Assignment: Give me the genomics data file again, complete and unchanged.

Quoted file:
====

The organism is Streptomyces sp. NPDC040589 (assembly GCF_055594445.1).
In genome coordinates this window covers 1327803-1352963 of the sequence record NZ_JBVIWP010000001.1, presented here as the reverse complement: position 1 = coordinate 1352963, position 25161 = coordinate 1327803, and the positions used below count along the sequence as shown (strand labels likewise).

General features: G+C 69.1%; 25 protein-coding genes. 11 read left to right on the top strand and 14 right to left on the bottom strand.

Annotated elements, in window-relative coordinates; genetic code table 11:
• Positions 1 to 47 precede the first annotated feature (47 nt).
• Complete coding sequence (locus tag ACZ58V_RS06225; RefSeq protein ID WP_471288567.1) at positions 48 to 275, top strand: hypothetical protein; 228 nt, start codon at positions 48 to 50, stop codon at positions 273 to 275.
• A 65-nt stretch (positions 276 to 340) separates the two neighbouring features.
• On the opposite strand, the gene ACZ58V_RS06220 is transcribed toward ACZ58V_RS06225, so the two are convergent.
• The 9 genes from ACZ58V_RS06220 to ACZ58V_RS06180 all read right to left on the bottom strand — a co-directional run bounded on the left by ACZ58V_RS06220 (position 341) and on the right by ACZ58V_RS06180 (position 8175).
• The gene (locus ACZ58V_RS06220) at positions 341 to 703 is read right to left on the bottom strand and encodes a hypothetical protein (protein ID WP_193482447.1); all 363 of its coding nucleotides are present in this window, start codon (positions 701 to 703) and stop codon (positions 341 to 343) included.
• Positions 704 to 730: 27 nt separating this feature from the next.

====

The organism is Streptomyces sp. NPDC040589 (assembly GCF_055594445.1).
In genome coordinates this window covers 1327803-1352963 of the sequence record NZ_JBVIWP010000001.1, presented here as the reverse complement: position 1 = coordinate 1352963, position 25161 = coordinate 1327803, and the positions used below count along the sequence as shown (strand labels likewise).

General features: G+C 69.1%; 25 protein-coding genes. 11 read left to right on the top strand and 14 right to left on the bottom strand.

Annotated elements, in window-relative coordinates; genetic code table 11:
• Positions 1 to 47 precede the first annotated feature (47 nt).
• Complete coding sequence (locus tag ACZ58V_RS06225; RefSeq protein ID WP_471288567.1) at positions 48 to 275, top strand: hypothetical protein; 228 nt, start codon at positions 48 to 50, stop codon at positions 273 to 275.
• A 65-nt stretch (positions 276 to 340) separates the two neighbouring features.
• On the opposite strand, the gene ACZ58V_RS06220 is transcribed toward ACZ58V_RS06225, so the two are convergent.
• The 9 genes from ACZ58V_RS06220 to ACZ58V_RS06180 all read right to left on the bottom strand — a co-directional run bounded on the left by ACZ58V_RS06220 (position 341) and on the right by ACZ58V_RS06180 (position 8175).
• The gene (locus ACZ58V_RS06220) at positions 341 to 703 is read right to left on the bottom strand and encodes a hypothetical protein (protein ID WP_193482447.1); all 363 of its coding nucleotides are present in this window, start codon (positions 701 to 703) and stop codon (positions 341 to 343) included.
• Positions 704 to 730: 27 nt separating this feature from the next.